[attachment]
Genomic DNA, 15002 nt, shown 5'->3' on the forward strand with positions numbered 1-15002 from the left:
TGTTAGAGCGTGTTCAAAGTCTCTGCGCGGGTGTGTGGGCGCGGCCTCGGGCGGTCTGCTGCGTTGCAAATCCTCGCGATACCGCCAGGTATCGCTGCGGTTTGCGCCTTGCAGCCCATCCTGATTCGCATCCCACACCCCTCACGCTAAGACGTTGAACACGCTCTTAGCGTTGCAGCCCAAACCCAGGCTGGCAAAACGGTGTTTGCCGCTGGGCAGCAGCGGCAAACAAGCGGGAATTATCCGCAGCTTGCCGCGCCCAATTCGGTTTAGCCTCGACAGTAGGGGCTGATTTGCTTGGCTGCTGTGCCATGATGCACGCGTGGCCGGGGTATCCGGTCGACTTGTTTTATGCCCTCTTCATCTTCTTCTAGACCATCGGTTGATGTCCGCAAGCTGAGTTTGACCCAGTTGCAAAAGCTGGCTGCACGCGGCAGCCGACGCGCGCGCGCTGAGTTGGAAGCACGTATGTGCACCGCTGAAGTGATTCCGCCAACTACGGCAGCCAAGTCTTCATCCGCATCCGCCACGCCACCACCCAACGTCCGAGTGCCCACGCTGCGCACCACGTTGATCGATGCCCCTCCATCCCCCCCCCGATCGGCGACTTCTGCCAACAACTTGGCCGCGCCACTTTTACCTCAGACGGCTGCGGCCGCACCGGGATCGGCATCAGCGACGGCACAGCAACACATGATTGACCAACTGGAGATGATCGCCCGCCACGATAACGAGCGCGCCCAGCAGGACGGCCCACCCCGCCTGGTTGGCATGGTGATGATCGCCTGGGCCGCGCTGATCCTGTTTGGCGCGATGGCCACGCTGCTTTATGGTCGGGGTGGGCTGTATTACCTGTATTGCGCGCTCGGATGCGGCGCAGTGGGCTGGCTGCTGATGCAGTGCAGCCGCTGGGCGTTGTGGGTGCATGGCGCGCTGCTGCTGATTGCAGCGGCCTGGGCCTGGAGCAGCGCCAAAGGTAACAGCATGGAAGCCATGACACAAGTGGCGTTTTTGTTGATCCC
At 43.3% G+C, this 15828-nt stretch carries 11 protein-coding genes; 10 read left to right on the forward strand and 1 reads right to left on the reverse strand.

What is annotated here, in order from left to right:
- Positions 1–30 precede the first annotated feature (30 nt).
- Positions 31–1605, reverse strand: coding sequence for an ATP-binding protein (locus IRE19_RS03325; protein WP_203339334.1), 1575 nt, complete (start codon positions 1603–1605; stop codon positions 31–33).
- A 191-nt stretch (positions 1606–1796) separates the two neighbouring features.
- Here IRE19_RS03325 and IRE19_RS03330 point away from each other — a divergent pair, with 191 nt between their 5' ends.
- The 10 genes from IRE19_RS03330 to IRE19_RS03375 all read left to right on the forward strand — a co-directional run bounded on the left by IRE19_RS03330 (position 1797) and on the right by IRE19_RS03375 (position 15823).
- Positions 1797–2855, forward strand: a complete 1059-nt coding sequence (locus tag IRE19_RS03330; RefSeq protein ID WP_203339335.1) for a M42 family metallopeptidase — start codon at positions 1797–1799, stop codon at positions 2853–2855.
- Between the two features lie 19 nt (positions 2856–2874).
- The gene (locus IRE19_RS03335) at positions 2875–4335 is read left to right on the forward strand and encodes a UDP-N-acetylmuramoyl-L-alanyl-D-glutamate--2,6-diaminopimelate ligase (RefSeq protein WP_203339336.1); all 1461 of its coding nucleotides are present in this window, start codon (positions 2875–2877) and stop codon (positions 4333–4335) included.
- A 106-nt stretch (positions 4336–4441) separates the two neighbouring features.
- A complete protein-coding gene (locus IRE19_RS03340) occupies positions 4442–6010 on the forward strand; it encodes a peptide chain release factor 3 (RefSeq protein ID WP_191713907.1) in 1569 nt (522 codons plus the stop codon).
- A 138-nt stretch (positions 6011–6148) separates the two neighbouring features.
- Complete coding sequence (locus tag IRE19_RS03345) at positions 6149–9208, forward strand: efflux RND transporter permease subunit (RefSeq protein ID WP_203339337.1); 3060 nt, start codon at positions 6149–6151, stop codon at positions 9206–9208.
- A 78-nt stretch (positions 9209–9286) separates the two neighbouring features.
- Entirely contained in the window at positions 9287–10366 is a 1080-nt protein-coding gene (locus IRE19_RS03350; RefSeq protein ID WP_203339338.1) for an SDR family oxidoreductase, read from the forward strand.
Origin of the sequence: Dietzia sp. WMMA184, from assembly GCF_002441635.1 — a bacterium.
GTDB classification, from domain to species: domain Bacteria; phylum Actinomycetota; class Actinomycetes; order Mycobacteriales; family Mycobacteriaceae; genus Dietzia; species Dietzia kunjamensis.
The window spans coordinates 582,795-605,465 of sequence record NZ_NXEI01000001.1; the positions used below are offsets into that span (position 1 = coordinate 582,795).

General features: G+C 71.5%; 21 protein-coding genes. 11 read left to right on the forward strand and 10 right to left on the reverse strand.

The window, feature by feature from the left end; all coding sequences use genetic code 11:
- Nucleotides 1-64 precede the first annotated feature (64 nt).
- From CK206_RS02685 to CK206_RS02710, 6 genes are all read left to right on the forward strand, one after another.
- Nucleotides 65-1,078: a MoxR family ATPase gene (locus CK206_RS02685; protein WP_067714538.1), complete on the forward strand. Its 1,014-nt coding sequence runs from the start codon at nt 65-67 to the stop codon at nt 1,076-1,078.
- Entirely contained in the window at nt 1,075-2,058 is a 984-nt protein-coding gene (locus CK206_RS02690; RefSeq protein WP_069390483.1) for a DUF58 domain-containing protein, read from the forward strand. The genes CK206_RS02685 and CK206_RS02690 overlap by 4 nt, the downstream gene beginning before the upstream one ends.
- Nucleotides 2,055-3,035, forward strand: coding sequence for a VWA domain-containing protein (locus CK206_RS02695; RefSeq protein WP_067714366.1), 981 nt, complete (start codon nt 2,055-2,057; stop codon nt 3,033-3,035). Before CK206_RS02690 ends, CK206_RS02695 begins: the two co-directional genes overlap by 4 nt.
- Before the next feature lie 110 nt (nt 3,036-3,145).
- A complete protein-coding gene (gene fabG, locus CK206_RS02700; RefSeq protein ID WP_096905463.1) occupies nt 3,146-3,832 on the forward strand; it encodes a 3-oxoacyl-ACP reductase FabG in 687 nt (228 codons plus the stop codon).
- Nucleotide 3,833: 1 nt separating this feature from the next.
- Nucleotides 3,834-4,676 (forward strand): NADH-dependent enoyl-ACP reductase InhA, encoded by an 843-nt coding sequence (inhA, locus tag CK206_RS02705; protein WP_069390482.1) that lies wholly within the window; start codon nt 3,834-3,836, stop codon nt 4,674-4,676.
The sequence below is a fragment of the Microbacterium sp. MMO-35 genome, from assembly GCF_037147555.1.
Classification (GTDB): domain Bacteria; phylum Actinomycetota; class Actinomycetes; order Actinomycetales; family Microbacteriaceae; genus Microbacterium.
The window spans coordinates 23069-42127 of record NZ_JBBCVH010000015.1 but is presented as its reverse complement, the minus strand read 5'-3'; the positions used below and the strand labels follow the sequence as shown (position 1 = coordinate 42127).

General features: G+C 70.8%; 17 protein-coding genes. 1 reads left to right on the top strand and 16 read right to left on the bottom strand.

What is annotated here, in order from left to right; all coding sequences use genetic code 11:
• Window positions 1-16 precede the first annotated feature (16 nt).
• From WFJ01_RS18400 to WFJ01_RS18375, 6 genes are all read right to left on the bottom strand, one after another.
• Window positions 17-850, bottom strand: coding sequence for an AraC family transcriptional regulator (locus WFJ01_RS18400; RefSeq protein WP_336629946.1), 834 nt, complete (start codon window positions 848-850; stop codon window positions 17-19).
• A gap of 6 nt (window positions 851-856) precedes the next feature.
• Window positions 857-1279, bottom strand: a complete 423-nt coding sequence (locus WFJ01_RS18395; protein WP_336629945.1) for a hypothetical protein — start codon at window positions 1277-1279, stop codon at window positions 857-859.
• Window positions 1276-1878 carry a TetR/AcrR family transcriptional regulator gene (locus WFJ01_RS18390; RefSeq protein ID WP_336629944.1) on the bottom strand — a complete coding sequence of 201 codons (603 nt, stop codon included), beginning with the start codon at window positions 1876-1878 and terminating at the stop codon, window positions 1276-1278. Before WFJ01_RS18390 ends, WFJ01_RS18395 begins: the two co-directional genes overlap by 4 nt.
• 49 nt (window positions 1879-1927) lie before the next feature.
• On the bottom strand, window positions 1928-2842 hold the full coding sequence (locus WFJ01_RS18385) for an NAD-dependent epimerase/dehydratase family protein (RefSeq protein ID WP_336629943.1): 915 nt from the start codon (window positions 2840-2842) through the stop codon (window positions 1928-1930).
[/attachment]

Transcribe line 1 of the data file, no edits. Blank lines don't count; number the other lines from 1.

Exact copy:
Genomic DNA, 15002 nt, shown 5'->3' on the forward strand with positions numbered 1-15002 from the left: